I just posted a couple of podcasts on this subject we have a few more to share; but in the process of the thought of our Divine Nature, you have to also think in contrast to the Humanity of God. The Early Fathers called the Nativity, or Virgin Birth a re-created event or Incarnation. Now I’m not saying the re-incarnation!
So we can see, says one father, ‘ the Nativity as a secret re-creation, by which human nature was assumed and restored to its original state.’
My thought here was first of all the Nativity was a divine plan of God Himself to restore mankind to the original state. So Paradise is here and has been since God put on human flesh and assumed his nature and the higher nature (of God) prevailed and changed it forever. I found a writing by one of our early fathers in the faith that pretty much has me in awe of the beauty and power of the Humanity of God!
‘He took our flesh and our flesh became God, since it is united with God and forms a single entity with him. For the higher perfections dominated, resulting in my becoming God as fully as He became man…Here below He is without a father; on high He is without a mother: both these states belong to divinity…He was wrapped in swaddling clothes, but when He rose from the tomb He laid aside the shroud…He had no form or comeliness (Isaiah 53:2), but on the mountain He shone with the splendour more dazzling than the sun – the foretaste of His future glory.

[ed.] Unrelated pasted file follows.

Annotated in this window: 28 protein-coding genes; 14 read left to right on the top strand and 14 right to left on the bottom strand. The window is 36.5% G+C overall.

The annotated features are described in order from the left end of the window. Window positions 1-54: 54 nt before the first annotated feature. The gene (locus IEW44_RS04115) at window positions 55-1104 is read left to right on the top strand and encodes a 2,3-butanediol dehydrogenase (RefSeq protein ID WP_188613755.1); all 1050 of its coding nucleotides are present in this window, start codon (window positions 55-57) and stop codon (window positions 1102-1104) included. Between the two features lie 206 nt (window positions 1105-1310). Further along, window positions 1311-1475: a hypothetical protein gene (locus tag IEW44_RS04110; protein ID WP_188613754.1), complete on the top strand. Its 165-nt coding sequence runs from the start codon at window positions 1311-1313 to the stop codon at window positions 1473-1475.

As man He was baptized, but as God He washed away our sins. He had no need of purification, but He wished to sanctify the waters. As man He was tempted, but as God He triumphed, and He exhorts us to be confident because He has overcome the world (John 16:33). He was hungry, but He fed thousands and He is the living bread which came down from heaven (John 6:51). He was thirsty, but He cried,”If any one thirst, let him come to me and drink,” and He promised that believers should become springs of living water (John 7:37). He knew weariness, but He is rest for all who labour and are heavy laden (Matthew 11:28). He prays, but He answers prayers. He weeps, but wipes away tears. He asks where Lazarus has been laid, for He is man; but He raises him to life, for He is God. He is sold, dirt cheap, for thirty pieces of silver, but He redeems the world, at great cost, with His own blood….He was weak and wounded, but He cures all infirmity and all weakness. He was nailed to the wood and lifted up, but he restores us by the tree of life… He dies, but He brings to life, and by His own death destroys death. He is buried, but He rises again. He descends into hell, but rescues the souls imprisoned there.
Gregory Nazianzen Third Theological Oration